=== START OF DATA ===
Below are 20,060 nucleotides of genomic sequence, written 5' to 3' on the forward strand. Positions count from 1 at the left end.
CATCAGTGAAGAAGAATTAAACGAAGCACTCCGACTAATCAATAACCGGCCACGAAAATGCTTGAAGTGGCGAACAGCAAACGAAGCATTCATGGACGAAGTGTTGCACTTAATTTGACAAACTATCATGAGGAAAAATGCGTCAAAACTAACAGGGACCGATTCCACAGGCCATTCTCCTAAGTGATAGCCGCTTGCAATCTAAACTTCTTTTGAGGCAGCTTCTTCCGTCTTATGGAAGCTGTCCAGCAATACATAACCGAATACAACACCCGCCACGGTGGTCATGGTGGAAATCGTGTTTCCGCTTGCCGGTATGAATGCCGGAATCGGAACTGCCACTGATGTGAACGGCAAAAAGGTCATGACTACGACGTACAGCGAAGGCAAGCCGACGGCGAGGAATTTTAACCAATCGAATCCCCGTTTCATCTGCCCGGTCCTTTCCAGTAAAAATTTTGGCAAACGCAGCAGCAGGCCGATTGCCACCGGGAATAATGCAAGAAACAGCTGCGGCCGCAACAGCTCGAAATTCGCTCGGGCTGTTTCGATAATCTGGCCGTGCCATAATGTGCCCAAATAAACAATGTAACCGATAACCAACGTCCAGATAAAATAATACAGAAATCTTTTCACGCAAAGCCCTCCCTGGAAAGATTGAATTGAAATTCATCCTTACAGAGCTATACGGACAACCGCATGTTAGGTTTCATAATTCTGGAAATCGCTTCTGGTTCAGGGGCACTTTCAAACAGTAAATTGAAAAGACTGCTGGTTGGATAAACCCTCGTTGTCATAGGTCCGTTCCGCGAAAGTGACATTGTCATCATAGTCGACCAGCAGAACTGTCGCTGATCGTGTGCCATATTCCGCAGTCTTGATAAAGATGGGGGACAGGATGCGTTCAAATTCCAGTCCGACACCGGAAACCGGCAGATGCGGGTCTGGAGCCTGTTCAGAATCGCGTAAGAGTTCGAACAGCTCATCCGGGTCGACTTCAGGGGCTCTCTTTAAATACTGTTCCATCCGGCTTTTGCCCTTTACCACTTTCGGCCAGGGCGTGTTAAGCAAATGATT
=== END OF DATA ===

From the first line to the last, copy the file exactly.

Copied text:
Below are 20,060 nucleotides of genomic sequence, written 5' to 3' on the forward strand. Positions count from 1 at the left end.
CATCAGTGAAGAAGAATTAAACGAAGCACTCCGACTAATCAATAACCGGCCACGAAAATGCTTGAAGTGGCGAACAGCAAACGAAGCATTCATGGACGAAGTGTTGCACTTAATTTGACAAACTATCATGAGGAAAAATGCGTCAAAACTAACAGGGACCGATTCCACAGGCCATTCTCCTAAGTGATAGCCGCTTGCAATCTAAACTTCTTTTGAGGCAGCTTCTTCCGTCTTATGGAAGCTGTCCAGCAATACATAACCGAATACAACACCCGCCACGGTGGTCATGGTGGAAATCGTGTTTCCGCTTGCCGGTATGAATGCCGGAATCGGAACTGCCACTGATGTGAACGGCAAAAAGGTCATGACTACGACGTACAGCGAAGGCAAGCCGACGGCGAGGAATTTTAACCAATCGAATCCCCGTTTCATCTGCCCGGTCCTTTCCAGTAAAAATTTTGGCAAACGCAGCAGCAGGCCGATTGCCACCGGGAATAATGCAAGAAACAGCTGCGGCCGCAACAGCTCGAAATTCGCTCGGGCTGTTTCGATAATCTGGCCGTGCCATAATGTGCCCAAATAAACAATGTAACCGATAACCAACGTCCAGATAAAATAATACAGAAATCTTTTCACGCAAAGCCCTCCCTGGAAAGATTGAATTGAAATTCATCCTTACAGAGCTATACGGACAACCGCATGTTAGGTTTCATAATTCTGGAAATCGCTTCTGGTTCAGGGGCACTTTCAAACAGTAAATTGAAAAGACTGCTGGTTGGATAAACCCTCGTTGTCATAGGTCCGTTCCGCGAAAGTGACATTGTCATCATAGTCGACCAGCAGAACTGTCGCTGATCGTGTGCCATATTCCGCAGTCTTGATAAAGATGGGGGACAGGATGCGTTCAAATTCCAGTCCGACACCGGAAACCGGCAGATGCGGGTCTGGAGCCTGTTCAGAATCGCGTAAGAGTTCGAACAGCTCATCCGGGTCGACTTCAGGGGCTCTCTTTAAATACTGTTCCATCCGGCTTTTGCCCTTTACCACTTTCGGCCAGGGCGTGTTAAGCAAATGATT